Eleven-year-old Antoine Byndum wants to play outside without fear of gun shots. That’s why he and more than 200 other youth took to the streets of Austin Tuesday during a peace march against crime.
“I think it is too much violence,” said Byndum, a member of Northwest Austin Council’s youth program. “Every day you cannot walk outside your door (without fearing) you will get shot or somebody you know will get shot.”
The Tuesday evening march on Madison Street was among many citywide activities in Chicago’s 25 police districts. The effort was part of the 25th annual National Night Out campaign against violence. Chicago joined other cities in hosting community events and activities.
Since last September, there have been more than 20 homicides in Austin, according to the march organizers. Just the passed Sunday, two more people were shot dead. Steven Nelson, 16, of south suburban Riverdale, and James Brandon, 27, of Melrose Park were both shot multiple times in a gangway near Lotus and Washington. Police have made no arrests in the shootings.
Byndum wants the violence to end, and he said participating in the peace march is one way to get that message out. The Austin Safety Net Works, a coalition of seven community groups, organized Tuesday’s march. The mile trek snaked down Madison Street before ending at the 15th District Police station parking lot, 5701 W. Madison, for a rally featuring raffles and entertainment.
Violence is nothing new to Austin youth, said Father Maurizio Binaghi, executive director of Peace Corner, a youth drop-in center. A member of the Austin Safety Net Works, Binaghi acknowledged his group has lost members to violence.
“Unfortunately, they are getting used to the violence, and we don’t want that,” said Binaghi, who founded the center eight years ago. “It cannot become a way of life. We want to try to change things by changing one kid at a time.”
Marquin Gooden is one of those kids. The 22-year-old cycled in and out of the juvenile justice system for selling drugs before fate intervened. Father Binaghi persuaded him to give up the streets. Gooden, who dropped out of school, got his GED through Peace Corner and now works for them as a program director. He uses his life as a teaching tool for others. “The streets ain’t the way,” said Gooden, who lost two cousins-both at the age 22-to gun violence.” It’s a shame that most black men don’t make it pass 22.”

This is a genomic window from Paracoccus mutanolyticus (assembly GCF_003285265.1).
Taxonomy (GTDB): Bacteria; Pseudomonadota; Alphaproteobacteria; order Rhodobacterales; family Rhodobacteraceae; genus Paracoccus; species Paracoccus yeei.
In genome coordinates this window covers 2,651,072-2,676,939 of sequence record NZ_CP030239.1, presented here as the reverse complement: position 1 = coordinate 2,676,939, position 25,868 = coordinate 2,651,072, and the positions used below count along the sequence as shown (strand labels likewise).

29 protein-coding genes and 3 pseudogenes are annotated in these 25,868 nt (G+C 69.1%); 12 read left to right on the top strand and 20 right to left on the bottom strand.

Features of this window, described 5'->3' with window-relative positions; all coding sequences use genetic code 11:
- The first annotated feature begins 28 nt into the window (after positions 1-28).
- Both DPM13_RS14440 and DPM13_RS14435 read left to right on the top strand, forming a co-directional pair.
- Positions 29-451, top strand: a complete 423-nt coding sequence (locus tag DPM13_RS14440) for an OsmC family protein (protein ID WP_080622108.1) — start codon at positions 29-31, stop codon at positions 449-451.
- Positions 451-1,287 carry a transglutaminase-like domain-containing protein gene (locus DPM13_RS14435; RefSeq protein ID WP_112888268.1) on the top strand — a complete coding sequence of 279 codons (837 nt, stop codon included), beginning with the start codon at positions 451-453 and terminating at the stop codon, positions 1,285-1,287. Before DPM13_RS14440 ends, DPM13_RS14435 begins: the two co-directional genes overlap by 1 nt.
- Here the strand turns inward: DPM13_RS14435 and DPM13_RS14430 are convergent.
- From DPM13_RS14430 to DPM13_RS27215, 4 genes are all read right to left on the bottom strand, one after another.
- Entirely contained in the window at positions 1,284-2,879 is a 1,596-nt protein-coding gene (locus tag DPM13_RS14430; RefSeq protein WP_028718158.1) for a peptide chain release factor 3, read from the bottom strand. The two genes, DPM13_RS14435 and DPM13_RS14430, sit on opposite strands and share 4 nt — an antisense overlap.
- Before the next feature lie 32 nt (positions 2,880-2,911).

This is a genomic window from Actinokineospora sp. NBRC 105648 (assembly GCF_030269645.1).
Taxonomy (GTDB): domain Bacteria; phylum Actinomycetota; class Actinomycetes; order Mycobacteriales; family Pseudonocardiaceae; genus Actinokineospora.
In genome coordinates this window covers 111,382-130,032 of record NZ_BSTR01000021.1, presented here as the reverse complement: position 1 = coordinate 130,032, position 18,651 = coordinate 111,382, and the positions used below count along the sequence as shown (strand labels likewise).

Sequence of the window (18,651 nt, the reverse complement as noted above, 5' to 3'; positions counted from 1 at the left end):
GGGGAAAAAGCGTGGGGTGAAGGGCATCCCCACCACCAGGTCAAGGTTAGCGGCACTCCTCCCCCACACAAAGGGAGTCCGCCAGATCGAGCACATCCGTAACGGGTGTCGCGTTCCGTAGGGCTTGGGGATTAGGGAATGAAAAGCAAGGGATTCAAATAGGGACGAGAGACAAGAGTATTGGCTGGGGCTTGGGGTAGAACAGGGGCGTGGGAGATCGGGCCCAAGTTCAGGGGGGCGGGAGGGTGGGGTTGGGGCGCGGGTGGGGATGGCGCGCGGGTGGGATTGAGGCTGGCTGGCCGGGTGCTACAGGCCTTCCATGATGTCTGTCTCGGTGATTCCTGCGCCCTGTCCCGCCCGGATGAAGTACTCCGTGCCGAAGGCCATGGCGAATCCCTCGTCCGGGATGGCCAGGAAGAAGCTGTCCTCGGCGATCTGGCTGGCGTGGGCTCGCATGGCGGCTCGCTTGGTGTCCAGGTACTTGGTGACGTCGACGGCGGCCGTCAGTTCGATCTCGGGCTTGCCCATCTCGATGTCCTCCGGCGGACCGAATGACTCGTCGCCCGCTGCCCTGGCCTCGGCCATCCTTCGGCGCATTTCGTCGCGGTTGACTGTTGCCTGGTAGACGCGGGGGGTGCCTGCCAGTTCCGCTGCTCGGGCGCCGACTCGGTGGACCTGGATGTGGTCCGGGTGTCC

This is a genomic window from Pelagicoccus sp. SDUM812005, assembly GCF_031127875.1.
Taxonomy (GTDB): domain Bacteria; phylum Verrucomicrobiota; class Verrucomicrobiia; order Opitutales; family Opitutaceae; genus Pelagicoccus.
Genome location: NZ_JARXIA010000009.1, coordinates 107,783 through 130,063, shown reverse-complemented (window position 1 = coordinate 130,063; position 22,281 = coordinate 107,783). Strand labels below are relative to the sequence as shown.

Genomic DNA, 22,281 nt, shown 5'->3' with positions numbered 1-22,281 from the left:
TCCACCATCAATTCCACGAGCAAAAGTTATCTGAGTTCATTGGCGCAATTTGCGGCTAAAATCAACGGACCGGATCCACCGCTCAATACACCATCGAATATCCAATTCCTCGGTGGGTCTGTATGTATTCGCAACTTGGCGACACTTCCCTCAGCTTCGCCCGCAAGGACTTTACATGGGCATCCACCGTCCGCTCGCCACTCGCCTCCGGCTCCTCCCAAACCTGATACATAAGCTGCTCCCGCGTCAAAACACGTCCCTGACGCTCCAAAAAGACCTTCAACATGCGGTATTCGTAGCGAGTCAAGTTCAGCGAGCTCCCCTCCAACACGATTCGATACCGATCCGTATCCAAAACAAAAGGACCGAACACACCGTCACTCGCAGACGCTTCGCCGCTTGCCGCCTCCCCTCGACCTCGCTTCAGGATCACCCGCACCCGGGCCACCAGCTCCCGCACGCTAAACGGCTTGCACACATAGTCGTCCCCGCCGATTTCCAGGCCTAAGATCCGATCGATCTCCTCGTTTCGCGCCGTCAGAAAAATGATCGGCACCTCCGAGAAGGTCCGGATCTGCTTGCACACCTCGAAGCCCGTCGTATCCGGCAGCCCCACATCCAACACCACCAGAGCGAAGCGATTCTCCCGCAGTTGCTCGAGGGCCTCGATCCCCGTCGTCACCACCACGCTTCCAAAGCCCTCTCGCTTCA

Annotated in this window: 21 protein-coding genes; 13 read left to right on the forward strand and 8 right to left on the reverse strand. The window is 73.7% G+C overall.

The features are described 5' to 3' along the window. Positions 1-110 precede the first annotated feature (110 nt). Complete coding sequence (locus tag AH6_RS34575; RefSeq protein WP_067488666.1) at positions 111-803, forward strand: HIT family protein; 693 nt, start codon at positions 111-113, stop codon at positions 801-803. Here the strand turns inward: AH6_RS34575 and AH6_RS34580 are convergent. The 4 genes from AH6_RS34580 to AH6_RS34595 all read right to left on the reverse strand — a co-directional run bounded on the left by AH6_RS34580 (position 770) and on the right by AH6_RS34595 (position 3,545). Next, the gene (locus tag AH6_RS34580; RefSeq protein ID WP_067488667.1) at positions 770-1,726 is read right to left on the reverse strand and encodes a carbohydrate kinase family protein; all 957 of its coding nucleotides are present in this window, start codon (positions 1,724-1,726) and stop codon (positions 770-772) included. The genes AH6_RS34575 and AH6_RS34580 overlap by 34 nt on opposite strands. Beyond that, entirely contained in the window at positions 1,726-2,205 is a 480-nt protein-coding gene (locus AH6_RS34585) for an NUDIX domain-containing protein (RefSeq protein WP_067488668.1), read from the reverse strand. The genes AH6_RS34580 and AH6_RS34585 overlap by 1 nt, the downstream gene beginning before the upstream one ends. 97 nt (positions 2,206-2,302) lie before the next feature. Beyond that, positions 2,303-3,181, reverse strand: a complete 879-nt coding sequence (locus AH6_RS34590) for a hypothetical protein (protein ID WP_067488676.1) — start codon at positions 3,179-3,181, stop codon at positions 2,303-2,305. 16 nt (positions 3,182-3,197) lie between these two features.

Jarvez Hodges was on a similar path. A two-year stint in an adult corrections facility for armed robbery scared him straight. But he also owes his second chance to New Birth Christian Center, which he said kept him off the streets. Now Hodges encourages youth to take advantage of neighborhood youth programs. He said too many youth are “killed over stupid stuff like gangbanging and drugs.”
“If there is anything you can do to occupy your time to keep you off the streets-do it,” said the 18-year-old, who plans to attend Northern Illinois University this fall. “It will keep you away from negativity.”
Reducing crime and violence is a joint effort, added Ald. Isaac Carothers (29th), which National Night Out recognizes.
“We have to work together to stop the crime in our community,” he said. “The police can only do so much. The community can only do so much. Pastors [and] politicians can only do so much. But together we can do an awful lot.”
Walter Green, 15th District police commander, agreed, adding that residents shouldn’t see the police as separate from them.
“The police department is part of the community, so we are just out here with our neighbors,” he said. “It is important for all of us to be out here together to make one big united stand against crime and disorder in our neighborhoods.”